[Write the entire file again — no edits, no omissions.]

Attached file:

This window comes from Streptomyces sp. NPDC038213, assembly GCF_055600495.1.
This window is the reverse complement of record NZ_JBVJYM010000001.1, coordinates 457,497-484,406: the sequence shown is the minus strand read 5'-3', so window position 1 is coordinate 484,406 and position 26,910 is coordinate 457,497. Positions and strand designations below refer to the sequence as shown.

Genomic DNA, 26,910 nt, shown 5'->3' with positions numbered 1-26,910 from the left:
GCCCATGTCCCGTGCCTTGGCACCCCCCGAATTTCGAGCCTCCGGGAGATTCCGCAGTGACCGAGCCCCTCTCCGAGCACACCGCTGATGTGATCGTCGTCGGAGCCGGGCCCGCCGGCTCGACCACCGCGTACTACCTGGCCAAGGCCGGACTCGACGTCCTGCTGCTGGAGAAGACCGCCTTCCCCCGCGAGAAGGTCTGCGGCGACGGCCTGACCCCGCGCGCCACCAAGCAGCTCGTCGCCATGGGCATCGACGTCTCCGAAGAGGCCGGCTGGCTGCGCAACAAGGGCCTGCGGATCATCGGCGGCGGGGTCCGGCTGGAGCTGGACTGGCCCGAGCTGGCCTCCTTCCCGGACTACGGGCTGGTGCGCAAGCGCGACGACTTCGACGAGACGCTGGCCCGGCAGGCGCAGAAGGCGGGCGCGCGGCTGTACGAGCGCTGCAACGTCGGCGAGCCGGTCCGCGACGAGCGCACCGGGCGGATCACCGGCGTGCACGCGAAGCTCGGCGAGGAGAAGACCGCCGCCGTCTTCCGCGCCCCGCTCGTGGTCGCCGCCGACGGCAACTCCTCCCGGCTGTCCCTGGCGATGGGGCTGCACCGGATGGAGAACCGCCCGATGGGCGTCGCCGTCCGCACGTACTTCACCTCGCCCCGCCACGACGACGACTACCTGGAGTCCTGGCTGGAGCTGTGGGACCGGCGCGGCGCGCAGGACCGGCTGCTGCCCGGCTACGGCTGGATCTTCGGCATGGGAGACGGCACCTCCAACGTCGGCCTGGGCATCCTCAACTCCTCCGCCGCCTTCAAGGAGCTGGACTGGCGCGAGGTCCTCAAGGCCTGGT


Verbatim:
This window comes from Streptomyces sp. NPDC038213, assembly GCF_055600495.1.
This window is the reverse complement of record NZ_JBVJYM010000001.1, coordinates 457,497-484,406: the sequence shown is the minus strand read 5'-3', so window position 1 is coordinate 484,406 and position 26,910 is coordinate 457,497. Positions and strand designations below refer to the sequence as shown.

Genomic DNA, 26,910 nt, shown 5'->3' with positions numbered 1-26,910 from the left:
GCCCATGTCCCGTGCCTTGGCACCCCCCGAATTTCGAGCCTCCGGGAGATTCCGCAGTGACCGAGCCCCTCTCCGAGCACACCGCTGATGTGATCGTCGTCGGAGCCGGGCCCGCCGGCTCGACCACCGCGTACTACCTGGCCAAGGCCGGACTCGACGTCCTGCTGCTGGAGAAGACCGCCTTCCCCCGCGAGAAGGTCTGCGGCGACGGCCTGACCCCGCGCGCCACCAAGCAGCTCGTCGCCATGGGCATCGACGTCTCCGAAGAGGCCGGCTGGCTGCGCAACAAGGGCCTGCGGATCATCGGCGGCGGGGTCCGGCTGGAGCTGGACTGGCCCGAGCTGGCCTCCTTCCCGGACTACGGGCTGGTGCGCAAGCGCGACGACTTCGACGAGACGCTGGCCCGGCAGGCGCAGAAGGCGGGCGCGCGGCTGTACGAGCGCTGCAACGTCGGCGAGCCGGTCCGCGACGAGCGCACCGGGCGGATCACCGGCGTGCACGCGAAGCTCGGCGAGGAGAAGACCGCCGCCGTCTTCCGCGCCCCGCTCGTGGTCGCCGCCGACGGCAACTCCTCCCGGCTGTCCCTGGCGATGGGGCTGCACCGGATGGAGAACCGCCCGATGGGCGTCGCCGTCCGCACGTACTTCACCTCGCCCCGCCACGACGACGACTACCTGGAGTCCTGGCTGGAGCTGTGGGACCGGCGCGGCGCGCAGGACCGGCTGCTGCCCGGCTACGGCTGGATCTTCGGCATGGGAGACGGCACCTCCAACGTCGGCCTGGGCATCCTCAACTCCTCCGCCGCCTTCAAGGAGCTGGACTGGCGCGAGGTCCTCAAGGCCTGGT